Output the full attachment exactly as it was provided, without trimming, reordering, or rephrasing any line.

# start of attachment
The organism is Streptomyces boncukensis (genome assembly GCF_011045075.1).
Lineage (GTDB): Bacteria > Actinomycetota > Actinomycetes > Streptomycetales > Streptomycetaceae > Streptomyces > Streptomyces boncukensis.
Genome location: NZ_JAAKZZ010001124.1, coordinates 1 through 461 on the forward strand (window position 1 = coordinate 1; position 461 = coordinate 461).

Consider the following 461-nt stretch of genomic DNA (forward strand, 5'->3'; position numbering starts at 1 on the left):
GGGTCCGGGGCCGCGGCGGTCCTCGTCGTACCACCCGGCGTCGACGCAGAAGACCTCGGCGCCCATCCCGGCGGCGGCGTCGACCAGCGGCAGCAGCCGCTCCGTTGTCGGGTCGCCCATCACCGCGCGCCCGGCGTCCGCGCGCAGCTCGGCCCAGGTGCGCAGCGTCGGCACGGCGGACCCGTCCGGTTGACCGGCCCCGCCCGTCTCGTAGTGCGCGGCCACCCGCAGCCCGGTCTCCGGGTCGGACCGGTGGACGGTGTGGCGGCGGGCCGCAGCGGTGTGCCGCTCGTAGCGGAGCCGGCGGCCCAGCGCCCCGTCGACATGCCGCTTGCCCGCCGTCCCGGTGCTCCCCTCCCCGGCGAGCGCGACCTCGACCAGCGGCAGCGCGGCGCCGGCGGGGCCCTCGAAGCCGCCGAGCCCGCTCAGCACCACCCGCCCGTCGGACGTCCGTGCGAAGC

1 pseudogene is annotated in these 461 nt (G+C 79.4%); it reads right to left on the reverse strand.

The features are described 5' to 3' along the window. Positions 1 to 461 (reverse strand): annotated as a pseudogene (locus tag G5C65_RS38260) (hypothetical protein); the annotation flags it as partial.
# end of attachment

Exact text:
The organism is Streptomyces boncukensis (genome assembly GCF_011045075.1).
Lineage (GTDB): Bacteria > Actinomycetota > Actinomycetes > Streptomycetales > Streptomycetaceae > Streptomyces > Streptomyces boncukensis.
Genome location: NZ_JAAKZZ010001124.1, coordinates 1 through 461 on the forward strand (window position 1 = coordinate 1; position 461 = coordinate 461).

Consider the following 461-nt stretch of genomic DNA (forward strand, 5'->3'; position numbering starts at 1 on the left):
GGGTCCGGGGCCGCGGCGGTCCTCGTCGTACCACCCGGCGTCGACGCAGAAGACCTCGGCGCCCATCCCGGCGGCGGCGTCGACCAGCGGCAGCAGCCGCTCCGTTGTCGGGTCGCCCATCACCGCGCGCCCGGCGTCCGCGCGCAGCTCGGCCCAGGTGCGCAGCGTCGGCACGGCGGACCCGTCCGGTTGACCGGCCCCGCCCGTCTCGTAGTGCGCGGCCACCCGCAGCCCGGTCTCCGGGTCGGACCGGTGGACGGTGTGGCGGCGGGCCGCAGCGGTGTGCCGCTCGTAGCGGAGCCGGCGGCCCAGCGCCCCGTCGACATGCCGCTTGCCCGCCGTCCCGGTGCTCCCCTCCCCGGCGAGCGCGACCTCGACCAGCGGCAGCGCGGCGCCGGCGGGGCCCTCGAAGCCGCCGAGCCCGCTCAGCACCACCCGCCCGTCGGACGTCCGTGCGAAGC

1 pseudogene is annotated in these 461 nt (G+C 79.4%); it reads right to left on the reverse strand.

The features are described 5' to 3' along the window. Positions 1 to 461 (reverse strand): annotated as a pseudogene (locus tag G5C65_RS38260) (hypothetical protein); the annotation flags it as partial.